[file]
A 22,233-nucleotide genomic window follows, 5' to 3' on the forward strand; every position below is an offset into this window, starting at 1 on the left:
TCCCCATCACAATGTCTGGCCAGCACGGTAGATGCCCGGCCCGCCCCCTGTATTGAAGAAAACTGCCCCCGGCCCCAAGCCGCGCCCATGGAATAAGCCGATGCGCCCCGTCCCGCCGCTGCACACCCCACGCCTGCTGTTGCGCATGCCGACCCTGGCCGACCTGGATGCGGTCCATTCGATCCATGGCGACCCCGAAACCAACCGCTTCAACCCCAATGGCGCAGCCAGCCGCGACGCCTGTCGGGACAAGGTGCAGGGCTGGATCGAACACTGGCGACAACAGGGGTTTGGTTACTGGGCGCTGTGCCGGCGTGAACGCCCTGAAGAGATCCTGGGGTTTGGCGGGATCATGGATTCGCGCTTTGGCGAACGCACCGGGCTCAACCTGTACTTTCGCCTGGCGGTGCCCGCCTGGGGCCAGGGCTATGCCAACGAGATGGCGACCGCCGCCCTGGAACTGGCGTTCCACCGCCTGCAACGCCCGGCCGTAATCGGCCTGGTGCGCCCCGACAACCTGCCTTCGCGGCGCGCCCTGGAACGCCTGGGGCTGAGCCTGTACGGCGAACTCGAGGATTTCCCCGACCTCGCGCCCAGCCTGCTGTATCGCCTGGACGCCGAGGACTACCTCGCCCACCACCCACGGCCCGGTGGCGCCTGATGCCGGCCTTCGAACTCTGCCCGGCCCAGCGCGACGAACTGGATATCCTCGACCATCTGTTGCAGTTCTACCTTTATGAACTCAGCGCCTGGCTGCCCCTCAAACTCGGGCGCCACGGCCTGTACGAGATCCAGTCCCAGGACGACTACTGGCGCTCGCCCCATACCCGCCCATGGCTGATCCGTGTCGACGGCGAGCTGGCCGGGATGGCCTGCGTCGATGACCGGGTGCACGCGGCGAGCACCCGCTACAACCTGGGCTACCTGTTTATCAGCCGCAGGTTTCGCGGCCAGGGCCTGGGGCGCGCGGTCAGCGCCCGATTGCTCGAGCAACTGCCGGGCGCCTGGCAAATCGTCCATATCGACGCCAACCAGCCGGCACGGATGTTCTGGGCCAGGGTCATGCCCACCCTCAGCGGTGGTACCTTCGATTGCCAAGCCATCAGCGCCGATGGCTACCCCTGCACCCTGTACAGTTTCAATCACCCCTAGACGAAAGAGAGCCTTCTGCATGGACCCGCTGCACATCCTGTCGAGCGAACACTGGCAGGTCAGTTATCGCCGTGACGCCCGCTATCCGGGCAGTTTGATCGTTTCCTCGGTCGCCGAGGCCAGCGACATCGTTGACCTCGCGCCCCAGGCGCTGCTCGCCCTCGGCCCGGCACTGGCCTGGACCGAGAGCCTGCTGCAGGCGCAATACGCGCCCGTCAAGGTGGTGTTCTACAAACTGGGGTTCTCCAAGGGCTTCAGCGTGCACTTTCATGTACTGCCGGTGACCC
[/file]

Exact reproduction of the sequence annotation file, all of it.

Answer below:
A 22,233-nucleotide genomic window follows, 5' to 3' on the forward strand; every position below is an offset into this window, starting at 1 on the left:
TCCCCATCACAATGTCTGGCCAGCACGGTAGATGCCCGGCCCGCCCCCTGTATTGAAGAAAACTGCCCCCGGCCCCAAGCCGCGCCCATGGAATAAGCCGATGCGCCCCGTCCCGCCGCTGCACACCCCACGCCTGCTGTTGCGCATGCCGACCCTGGCCGACCTGGATGCGGTCCATTCGATCCATGGCGACCCCGAAACCAACCGCTTCAACCCCAATGGCGCAGCCAGCCGCGACGCCTGTCGGGACAAGGTGCAGGGCTGGATCGAACACTGGCGACAACAGGGGTTTGGTTACTGGGCGCTGTGCCGGCGTGAACGCCCTGAAGAGATCCTGGGGTTTGGCGGGATCATGGATTCGCGCTTTGGCGAACGCACCGGGCTCAACCTGTACTTTCGCCTGGCGGTGCCCGCCTGGGGCCAGGGCTATGCCAACGAGATGGCGACCGCCGCCCTGGAACTGGCGTTCCACCGCCTGCAACGCCCGGCCGTAATCGGCCTGGTGCGCCCCGACAACCTGCCTTCGCGGCGCGCCCTGGAACGCCTGGGGCTGAGCCTGTACGGCGAACTCGAGGATTTCCCCGACCTCGCGCCCAGCCTGCTGTATCGCCTGGACGCCGAGGACTACCTCGCCCACCACCCACGGCCCGGTGGCGCCTGATGCCGGCCTTCGAACTCTGCCCGGCCCAGCGCGACGAACTGGATATCCTCGACCATCTGTTGCAGTTCTACCTTTATGAACTCAGCGCCTGGCTGCCCCTCAAACTCGGGCGCCACGGCCTGTACGAGATCCAGTCCCAGGACGACTACTGGCGCTCGCCCCATACCCGCCCATGGCTGATCCGTGTCGACGGCGAGCTGGCCGGGATGGCCTGCGTCGATGACCGGGTGCACGCGGCGAGCACCCGCTACAACCTGGGCTACCTGTTTATCAGCCGCAGGTTTCGCGGCCAGGGCCTGGGGCGCGCGGTCAGCGCCCGATTGCTCGAGCAACTGCCGGGCGCCTGGCAAATCGTCCATATCGACGCCAACCAGCCGGCACGGATGTTCTGGGCCAGGGTCATGCCCACCCTCAGCGGTGGTACCTTCGATTGCCAAGCCATCAGCGCCGATGGCTACCCCTGCACCCTGTACAGTTTCAATCACCCCTAGACGAAAGAGAGCCTTCTGCATGGACCCGCTGCACATCCTGTCGAGCGAACACTGGCAGGTCAGTTATCGCCGTGACGCCCGCTATCCGGGCAGTTTGATCGTTTCCTCGGTCGCCGAGGCCAGCGACATCGTTGACCTCGCGCCCCAGGCGCTGCTCGCCCTCGGCCCGGCACTGGCCTGGACCGAGAGCCTGCTGCAGGCGCAATACGCGCCCGTCAAGGTGGTGTTCTACAAACTGGGGTTCTCCAAGGGCTTCAGCGTGCACTTTCATGTACTGCCGGTGACCC